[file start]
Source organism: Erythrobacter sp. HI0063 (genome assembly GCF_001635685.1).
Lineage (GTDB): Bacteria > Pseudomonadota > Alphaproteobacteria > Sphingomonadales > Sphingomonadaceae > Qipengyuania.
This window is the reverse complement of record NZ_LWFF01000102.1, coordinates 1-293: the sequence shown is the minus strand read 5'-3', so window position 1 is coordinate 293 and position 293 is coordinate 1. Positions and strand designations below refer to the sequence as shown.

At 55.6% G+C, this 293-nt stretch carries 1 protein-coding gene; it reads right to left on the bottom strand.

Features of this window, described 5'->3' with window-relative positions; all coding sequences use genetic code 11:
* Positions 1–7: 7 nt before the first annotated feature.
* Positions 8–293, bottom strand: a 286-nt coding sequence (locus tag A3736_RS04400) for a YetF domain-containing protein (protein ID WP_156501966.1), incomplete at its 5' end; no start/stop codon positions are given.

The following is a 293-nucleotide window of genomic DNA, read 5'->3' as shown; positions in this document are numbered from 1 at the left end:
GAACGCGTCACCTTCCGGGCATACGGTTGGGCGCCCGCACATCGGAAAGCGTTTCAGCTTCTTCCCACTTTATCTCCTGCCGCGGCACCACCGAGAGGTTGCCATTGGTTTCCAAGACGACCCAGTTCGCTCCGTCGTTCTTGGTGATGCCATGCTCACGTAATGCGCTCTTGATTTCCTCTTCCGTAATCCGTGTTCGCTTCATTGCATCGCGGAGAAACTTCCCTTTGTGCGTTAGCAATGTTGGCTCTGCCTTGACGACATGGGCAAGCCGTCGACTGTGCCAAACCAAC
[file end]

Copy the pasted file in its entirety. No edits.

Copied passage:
Source organism: Erythrobacter sp. HI0063 (genome assembly GCF_001635685.1).
Lineage (GTDB): Bacteria > Pseudomonadota > Alphaproteobacteria > Sphingomonadales > Sphingomonadaceae > Qipengyuania.
This window is the reverse complement of record NZ_LWFF01000102.1, coordinates 1-293: the sequence shown is the minus strand read 5'-3', so window position 1 is coordinate 293 and position 293 is coordinate 1. Positions and strand designations below refer to the sequence as shown.

At 55.6% G+C, this 293-nt stretch carries 1 protein-coding gene; it reads right to left on the bottom strand.

Features of this window, described 5'->3' with window-relative positions; all coding sequences use genetic code 11:
* Positions 1–7: 7 nt before the first annotated feature.
* Positions 8–293, bottom strand: a 286-nt coding sequence (locus tag A3736_RS04400) for a YetF domain-containing protein (protein ID WP_156501966.1), incomplete at its 5' end; no start/stop codon positions are given.

The following is a 293-nucleotide window of genomic DNA, read 5'->3' as shown; positions in this document are numbered from 1 at the left end:
GAACGCGTCACCTTCCGGGCATACGGTTGGGCGCCCGCACATCGGAAAGCGTTTCAGCTTCTTCCCACTTTATCTCCTGCCGCGGCACCACCGAGAGGTTGCCATTGGTTTCCAAGACGACCCAGTTCGCTCCGTCGTTCTTGGTGATGCCATGCTCACGTAATGCGCTCTTGATTTCCTCTTCCGTAATCCGTGTTCGCTTCATTGCATCGCGGAGAAACTTCCCTTTGTGCGTTAGCAATGTTGGCTCTGCCTTGACGACATGGGCAAGCCGTCGACTGTGCCAAACCAAC